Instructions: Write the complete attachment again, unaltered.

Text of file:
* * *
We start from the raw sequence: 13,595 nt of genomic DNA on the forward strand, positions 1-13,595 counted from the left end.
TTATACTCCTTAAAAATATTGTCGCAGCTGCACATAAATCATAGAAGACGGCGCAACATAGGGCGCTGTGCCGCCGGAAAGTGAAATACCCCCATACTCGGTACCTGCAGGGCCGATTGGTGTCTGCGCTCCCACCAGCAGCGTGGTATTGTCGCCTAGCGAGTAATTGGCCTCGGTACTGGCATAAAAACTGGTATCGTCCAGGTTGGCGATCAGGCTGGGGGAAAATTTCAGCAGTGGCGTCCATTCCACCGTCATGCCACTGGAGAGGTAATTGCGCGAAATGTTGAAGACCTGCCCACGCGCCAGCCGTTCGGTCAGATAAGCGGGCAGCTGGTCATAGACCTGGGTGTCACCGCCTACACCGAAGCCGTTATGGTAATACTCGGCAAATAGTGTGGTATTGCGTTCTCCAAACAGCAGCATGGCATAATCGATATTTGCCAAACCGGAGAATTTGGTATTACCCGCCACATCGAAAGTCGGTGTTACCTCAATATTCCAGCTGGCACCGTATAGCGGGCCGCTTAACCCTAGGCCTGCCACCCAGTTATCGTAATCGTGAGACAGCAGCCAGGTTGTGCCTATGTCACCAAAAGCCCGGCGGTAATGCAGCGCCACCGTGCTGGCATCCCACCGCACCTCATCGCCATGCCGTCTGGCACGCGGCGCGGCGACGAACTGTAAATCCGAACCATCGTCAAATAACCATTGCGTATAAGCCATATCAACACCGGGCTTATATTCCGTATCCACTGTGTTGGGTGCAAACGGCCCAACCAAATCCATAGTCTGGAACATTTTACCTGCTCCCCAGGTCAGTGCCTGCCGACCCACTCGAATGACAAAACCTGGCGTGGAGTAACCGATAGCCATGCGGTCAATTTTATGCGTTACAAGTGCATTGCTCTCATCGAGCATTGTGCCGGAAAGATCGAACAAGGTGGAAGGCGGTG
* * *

We start from the raw sequence: 13,595 nt of genomic DNA on the forward strand, positions 1-13,595 counted from the left end.
TTATACTCCTTAAAAATATTGTCGCAGCTGCACATAAATCATAGAAGACGGCGCAACATAGGGCGCTGTGCCGCCGGAAAGTGAAATACCCCCATACTCGGTACCTGCAGGGCCGATTGGTGTCTGCGCTCCCACCAGCAGCGTGGTATTGTCGCCTAGCGAGTAATTGGCCTCGGTACTGGCATAAAAACTGGTATCGTCCAGGTTGGCGATCAGGCTGGGGGAAAATTTCAGCAGTGGCGTCCATTCCACCGTCATGCCACTGGAGAGGTAATTGCGCGAAATGTTGAAGACCTGCCCACGCGCCAGCCGTTCGGTCAGATAAGCGGGCAGCTGGTCATAGACCTGGGTGTCACCGCCTACACCGAAGCCGTTATGGTAATACTCGGCAAATAGTGTGGTATTGCGTTCTCCAAACAGCAGCATGGCATAATCGATATTTGCCAAACCGGAGAATTTGGTATTACCCGCCACATCGAAAGTCGGTGTTACCTCAATATTCCAGCTGGCACCGTATAGCGGGCCGCTTAACCCTAGGCCTGCCACCCAGTTATCGTAATCGTGAGACAGCAGCCAGGTTGTGCCTATGTCACCAAAAGCCCGGCGGTAATGCAGCGCCACCGTGCTGGCATCCCACCGCACCTCATCGCCATGCCGTCTGGCACGCGGCGCGGCGACGAACTGTAAATCCGAACCATCGTCAAATAACCATTGCGTATAAGCCATATCAACACCGGGCTTATATTCCGTATCCACTGTGTTGGGTGCAAACGGCCCAACCAAATCCATAGTCTGGAACATTTTACCTGCTCCCCAGGTCAGTGCCTGCCGACCCACTCGAATGACAAAACCTGGCGTGGAGTAACCGATAGCCATGCGGTCAATTTTATGCGTTACAAGTGCATTGCTCTCATCGAGCATTGTGCCGGAAAGATCGAACAAGGTGGAAGGCGGTG